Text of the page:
Why is title insurance important for a buyer?
Title insurance can protect a buyer against title defects that may occur from a covered risk. There are a number of problems that can arise and may result in the complete or partial loss of real estate. Even the most careful search of the public records may not find every title problem. Since some problems are hidden, your title may appear to be perfect when there may actually be a title issue waiting to surface. With owner’s title insurance, a title insurer will defend you against an attack on the title to your property as insured. If this attack is successful, the title insurer will indemnify you against the loss up to the policy limit.
What is the difference between title insurance and other types of insurance?
Most insurance covers tangible items and title insurance covers against loss or damage resulting from defects or failure of title on a particular piece of real property.
Also, the premium for title insurance is only paid once when the policy goes into effect. With other types of insurance, premiums are paid in installments until the policy is cancelled.
What is a Title Commitment?
A title commitment is a report issued by a title insurance company or its agent. The title commitment describes the property and sets forth the record title owner. Schedule B-I of the title commitment lists title requirements which must be satisfied prior to closing. These requirements may include payoff of liens or judgments and any necessary corrective deeds or other documents. Schedule B-II of the title commitment lists certain exceptions such as easements, oil and gas leases, restrictive covenants and future property taxes.
What is a title policy?
A title policy is issued upon the finalization of the transaction. It consists of Schedules A and B. The two schedules list the information as referenced on the title commitment and any matters effecting changes to the title at closing. The title policy itself is a contract between the insured and the underwriter insuring against loss in the event a defect in the title is discovered. The two policies which may be issued are an Owner’s Title Policy and a Mortgagee Title Policy.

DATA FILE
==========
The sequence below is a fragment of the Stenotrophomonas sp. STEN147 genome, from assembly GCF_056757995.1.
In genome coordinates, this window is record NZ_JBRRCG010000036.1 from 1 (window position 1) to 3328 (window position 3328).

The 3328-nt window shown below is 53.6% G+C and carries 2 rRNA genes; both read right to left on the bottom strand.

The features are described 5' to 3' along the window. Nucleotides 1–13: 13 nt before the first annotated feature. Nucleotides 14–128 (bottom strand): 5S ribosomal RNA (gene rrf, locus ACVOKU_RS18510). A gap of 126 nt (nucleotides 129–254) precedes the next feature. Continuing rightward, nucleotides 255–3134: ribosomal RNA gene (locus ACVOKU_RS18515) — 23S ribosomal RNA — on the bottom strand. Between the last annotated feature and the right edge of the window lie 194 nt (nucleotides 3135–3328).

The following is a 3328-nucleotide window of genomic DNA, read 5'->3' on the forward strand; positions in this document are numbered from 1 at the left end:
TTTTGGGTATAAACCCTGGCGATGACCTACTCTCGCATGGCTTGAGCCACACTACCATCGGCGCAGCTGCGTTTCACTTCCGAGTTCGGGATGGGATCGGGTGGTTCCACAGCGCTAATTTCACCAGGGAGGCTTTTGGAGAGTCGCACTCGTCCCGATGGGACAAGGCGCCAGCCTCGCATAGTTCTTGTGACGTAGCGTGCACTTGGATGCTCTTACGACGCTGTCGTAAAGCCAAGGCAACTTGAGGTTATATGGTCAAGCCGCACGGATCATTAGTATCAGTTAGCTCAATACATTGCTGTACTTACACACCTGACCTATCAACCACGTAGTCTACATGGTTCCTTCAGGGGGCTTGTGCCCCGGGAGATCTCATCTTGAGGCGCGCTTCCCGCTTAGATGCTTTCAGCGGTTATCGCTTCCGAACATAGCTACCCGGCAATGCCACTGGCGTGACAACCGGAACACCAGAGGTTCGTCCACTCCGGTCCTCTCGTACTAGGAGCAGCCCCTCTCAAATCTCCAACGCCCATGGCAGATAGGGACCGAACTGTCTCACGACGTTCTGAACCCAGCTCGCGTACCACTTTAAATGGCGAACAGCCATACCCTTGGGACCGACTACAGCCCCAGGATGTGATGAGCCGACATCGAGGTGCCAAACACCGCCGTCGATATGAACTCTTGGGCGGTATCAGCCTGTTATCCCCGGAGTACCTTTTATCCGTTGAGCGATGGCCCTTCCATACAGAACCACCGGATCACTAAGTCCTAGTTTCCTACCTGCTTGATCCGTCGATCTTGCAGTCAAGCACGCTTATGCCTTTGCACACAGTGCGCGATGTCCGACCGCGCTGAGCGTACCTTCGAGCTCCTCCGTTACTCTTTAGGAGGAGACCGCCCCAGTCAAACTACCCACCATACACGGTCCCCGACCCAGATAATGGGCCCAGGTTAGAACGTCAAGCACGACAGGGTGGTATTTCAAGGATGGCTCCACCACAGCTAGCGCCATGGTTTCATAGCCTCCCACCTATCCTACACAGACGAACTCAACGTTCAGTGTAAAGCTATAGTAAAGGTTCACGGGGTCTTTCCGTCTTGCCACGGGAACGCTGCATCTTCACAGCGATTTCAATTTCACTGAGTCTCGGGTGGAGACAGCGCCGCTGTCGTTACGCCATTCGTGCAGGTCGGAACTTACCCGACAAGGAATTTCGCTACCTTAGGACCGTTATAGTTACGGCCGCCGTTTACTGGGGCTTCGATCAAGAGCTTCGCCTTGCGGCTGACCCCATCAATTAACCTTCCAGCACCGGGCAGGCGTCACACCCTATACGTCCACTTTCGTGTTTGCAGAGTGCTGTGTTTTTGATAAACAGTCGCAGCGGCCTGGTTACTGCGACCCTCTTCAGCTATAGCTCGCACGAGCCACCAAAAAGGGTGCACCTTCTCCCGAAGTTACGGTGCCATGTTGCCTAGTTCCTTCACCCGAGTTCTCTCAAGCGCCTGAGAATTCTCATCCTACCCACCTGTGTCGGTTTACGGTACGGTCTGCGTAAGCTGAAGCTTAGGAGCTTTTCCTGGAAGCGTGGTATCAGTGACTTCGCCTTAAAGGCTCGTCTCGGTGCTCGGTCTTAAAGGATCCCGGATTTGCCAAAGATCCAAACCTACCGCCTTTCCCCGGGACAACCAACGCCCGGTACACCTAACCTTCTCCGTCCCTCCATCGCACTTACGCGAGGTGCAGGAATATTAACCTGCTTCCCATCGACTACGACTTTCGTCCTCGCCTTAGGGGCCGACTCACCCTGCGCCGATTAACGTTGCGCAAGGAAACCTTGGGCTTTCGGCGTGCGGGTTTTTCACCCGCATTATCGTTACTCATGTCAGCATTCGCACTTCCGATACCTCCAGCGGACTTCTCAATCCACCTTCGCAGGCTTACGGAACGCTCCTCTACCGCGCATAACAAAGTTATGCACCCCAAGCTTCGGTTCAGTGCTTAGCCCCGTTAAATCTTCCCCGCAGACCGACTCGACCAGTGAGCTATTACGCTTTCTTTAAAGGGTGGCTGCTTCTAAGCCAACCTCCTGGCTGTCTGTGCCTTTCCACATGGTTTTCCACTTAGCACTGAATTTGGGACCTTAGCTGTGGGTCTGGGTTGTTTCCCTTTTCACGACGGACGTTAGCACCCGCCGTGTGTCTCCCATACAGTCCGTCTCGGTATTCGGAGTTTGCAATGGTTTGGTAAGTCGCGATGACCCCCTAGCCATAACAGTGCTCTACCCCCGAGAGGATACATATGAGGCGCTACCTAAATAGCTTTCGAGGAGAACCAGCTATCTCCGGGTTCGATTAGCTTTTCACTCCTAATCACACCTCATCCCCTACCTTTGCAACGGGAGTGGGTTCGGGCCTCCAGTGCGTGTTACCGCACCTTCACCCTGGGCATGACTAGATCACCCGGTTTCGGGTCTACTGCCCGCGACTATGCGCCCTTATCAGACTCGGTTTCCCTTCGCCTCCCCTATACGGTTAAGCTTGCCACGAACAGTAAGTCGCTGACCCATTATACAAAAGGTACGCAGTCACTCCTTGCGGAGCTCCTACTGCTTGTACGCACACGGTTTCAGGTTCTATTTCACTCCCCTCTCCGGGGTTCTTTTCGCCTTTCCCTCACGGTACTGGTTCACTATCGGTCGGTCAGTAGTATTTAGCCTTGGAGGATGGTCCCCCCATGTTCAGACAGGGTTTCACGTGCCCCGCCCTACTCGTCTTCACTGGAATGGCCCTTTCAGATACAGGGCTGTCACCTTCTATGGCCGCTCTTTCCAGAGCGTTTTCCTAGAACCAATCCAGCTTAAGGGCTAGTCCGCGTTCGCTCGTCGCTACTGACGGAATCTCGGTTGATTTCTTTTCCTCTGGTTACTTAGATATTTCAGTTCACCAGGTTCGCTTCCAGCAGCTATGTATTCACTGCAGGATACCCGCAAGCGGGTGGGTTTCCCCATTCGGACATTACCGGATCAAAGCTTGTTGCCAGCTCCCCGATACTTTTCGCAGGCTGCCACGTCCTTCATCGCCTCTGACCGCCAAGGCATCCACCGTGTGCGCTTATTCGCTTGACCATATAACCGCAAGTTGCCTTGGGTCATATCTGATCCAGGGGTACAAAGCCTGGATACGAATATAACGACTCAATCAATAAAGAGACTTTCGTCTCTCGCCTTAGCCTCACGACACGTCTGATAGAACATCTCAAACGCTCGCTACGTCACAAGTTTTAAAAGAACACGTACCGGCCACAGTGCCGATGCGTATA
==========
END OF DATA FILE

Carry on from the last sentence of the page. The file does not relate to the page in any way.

The insured in an Owner’s Title Policy is the owner as shown on the recorded deed. It insures the owner of the property against defects in the title subject to any exceptions listed in Schedule B.
A Mortgagee Title Policy insures a lender against loss caused by invalid title in the borrower, or loss of priority of the lender’s mortgage subject to any exceptions listed in the policy.
What are some common title defects?
This list will give you an idea of the types of title problems which may occur:
- Defective notarial acknowledgments.
- Deeds by minors.
- Inadequate legal descriptions.
- Easements established through continued use but not discovered by a survey or in the public record.
- Mistakes in recording legal documents.
- Mistaken reports furnished from taxing authorities.
- Misinterpretation of wills.
- Errors in tax records. (For example, listing payment against wrong property account.)
- Falsification of records.
- Deeds to or from defunct corporations.
- Marital rights of spouse allegedly, but not legally, divorced.
- Liens or judgments on the property
- Unresolved code violations